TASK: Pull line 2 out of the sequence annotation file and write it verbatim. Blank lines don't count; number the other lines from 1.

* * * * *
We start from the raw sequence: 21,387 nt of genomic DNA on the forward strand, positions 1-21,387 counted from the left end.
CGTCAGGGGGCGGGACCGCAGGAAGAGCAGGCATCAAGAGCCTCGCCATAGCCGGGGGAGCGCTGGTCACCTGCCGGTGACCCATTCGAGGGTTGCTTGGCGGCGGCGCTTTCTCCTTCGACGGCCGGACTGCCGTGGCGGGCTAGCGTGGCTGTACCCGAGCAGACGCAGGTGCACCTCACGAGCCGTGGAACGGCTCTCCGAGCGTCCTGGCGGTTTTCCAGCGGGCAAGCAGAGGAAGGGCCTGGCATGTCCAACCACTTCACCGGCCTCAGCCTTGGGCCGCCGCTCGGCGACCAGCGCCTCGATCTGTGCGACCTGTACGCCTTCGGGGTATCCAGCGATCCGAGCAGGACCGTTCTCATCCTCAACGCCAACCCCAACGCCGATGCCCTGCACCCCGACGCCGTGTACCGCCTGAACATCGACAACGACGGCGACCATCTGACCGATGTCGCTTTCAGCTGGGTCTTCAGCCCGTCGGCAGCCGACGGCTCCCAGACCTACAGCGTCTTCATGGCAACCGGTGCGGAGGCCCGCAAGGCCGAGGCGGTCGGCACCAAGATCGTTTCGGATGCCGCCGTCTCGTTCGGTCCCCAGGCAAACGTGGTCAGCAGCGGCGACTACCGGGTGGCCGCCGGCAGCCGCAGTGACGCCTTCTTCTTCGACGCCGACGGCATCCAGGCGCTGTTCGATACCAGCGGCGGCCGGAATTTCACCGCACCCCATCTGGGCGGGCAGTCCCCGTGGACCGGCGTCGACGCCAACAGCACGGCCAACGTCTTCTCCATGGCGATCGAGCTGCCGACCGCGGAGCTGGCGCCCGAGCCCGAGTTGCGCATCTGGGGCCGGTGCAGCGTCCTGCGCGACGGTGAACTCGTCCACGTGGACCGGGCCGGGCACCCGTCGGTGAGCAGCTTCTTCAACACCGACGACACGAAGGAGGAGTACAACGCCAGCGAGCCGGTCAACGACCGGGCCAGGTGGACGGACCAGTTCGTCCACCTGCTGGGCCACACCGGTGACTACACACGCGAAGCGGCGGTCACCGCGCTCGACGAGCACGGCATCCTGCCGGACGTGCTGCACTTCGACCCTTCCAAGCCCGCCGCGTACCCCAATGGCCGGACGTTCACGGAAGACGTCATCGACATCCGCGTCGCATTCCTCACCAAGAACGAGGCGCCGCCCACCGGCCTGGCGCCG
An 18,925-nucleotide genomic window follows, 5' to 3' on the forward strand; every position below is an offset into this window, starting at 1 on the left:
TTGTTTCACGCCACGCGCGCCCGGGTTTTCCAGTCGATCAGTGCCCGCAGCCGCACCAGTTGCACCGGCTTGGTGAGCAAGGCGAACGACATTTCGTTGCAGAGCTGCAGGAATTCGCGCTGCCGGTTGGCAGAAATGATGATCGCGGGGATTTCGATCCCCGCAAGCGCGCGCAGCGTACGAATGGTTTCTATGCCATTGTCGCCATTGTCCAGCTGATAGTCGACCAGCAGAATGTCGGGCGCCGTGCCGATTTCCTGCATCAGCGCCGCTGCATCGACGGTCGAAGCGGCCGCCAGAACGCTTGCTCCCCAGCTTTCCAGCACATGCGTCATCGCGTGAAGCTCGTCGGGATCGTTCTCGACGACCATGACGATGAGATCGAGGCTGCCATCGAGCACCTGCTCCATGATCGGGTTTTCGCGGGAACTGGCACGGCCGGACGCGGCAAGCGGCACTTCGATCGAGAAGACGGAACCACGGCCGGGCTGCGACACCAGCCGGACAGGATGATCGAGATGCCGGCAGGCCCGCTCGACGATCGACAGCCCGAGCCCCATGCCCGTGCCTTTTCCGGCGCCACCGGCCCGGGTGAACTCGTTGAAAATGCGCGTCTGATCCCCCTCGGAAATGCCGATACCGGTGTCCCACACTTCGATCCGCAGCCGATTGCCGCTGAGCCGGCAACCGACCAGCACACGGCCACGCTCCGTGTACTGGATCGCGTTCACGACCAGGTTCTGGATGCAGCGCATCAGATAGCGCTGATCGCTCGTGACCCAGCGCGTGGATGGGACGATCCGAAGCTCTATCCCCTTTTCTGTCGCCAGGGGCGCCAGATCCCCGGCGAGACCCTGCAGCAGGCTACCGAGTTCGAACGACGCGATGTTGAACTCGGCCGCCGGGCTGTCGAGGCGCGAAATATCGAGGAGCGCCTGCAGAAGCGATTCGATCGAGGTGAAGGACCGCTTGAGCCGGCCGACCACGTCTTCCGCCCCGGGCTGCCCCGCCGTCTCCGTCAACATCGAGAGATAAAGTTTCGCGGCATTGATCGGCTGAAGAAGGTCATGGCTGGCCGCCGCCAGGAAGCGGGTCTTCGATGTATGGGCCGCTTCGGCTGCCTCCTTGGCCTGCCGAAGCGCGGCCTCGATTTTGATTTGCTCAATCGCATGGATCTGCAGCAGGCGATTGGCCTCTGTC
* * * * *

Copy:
CGTCAGGGGGCGGGACCGCAGGAAGAGCAGGCATCAAGAGCCTCGCCATAGCCGGGGGAGCGCTGGTCACCTGCCGGTGACCCATTCGAGGGTTGCTTGGCGGCGGCGCTTTCTCCTTCGACGGCCGGACTGCCGTGGCGGGCTAGCGTGGCTGTACCCGAGCAGACGCAGGTGCACCTCACGAGCCGTGGAACGGCTCTCCGAGCGTCCTGGCGGTTTTCCAGCGGGCAAGCAGAGGAAGGGCCTGGCATGTCCAACCACTTCACCGGCCTCAGCCTTGGGCCGCCGCTCGGCGACCAGCGCCTCGATCTGTGCGACCTGTACGCCTTCGGGGTATCCAGCGATCCGAGCAGGACCGTTCTCATCCTCAACGCCAACCCCAACGCCGATGCCCTGCACCCCGACGCCGTGTACCGCCTGAACATCGACAACGACGGCGACCATCTGACCGATGTCGCTTTCAGCTGGGTCTTCAGCCCGTCGGCAGCCGACGGCTCCCAGACCTACAGCGTCTTCATGGCAACCGGTGCGGAGGCCCGCAAGGCCGAGGCGGTCGGCACCAAGATCGTTTCGGATGCCGCCGTCTCGTTCGGTCCCCAGGCAAACGTGGTCAGCAGCGGCGACTACCGGGTGGCCGCCGGCAGCCGCAGTGACGCCTTCTTCTTCGACGCCGACGGCATCCAGGCGCTGTTCGATACCAGCGGCGGCCGGAATTTCACCGCACCCCATCTGGGCGGGCAGTCCCCGTGGACCGGCGTCGACGCCAACAGCACGGCCAACGTCTTCTCCATGGCGATCGAGCTGCCGACCGCGGAGCTGGCGCCCGAGCCCGAGTTGCGCATCTGGGGCCGGTGCAGCGTCCTGCGCGACGGTGAACTCGTCCACGTGGACCGGGCCGGGCACCCGTCGGTGAGCAGCTTCTTCAACACCGACGACACGAAGGAGGAGTACAACGCCAGCGAGCCGGTCAACGACCGGGCCAGGTGGACGGACCAGTTCGTCCACCTGCTGGGCCACACCGGTGACTACACACGCGAAGCGGCGGTCACCGCGCTCGACGAGCACGGCATCCTGCCGGACGTGCTGCACTTCGACCCTTCCAAGCCCGCCGCGTACCCCAATGGCCGGACGTTCACGGAAGACGTCATCGACATCCGCGTCGCATTCCTCACCAAGAACGAGGCGCCGCCCACCGGCCTGGCGCCG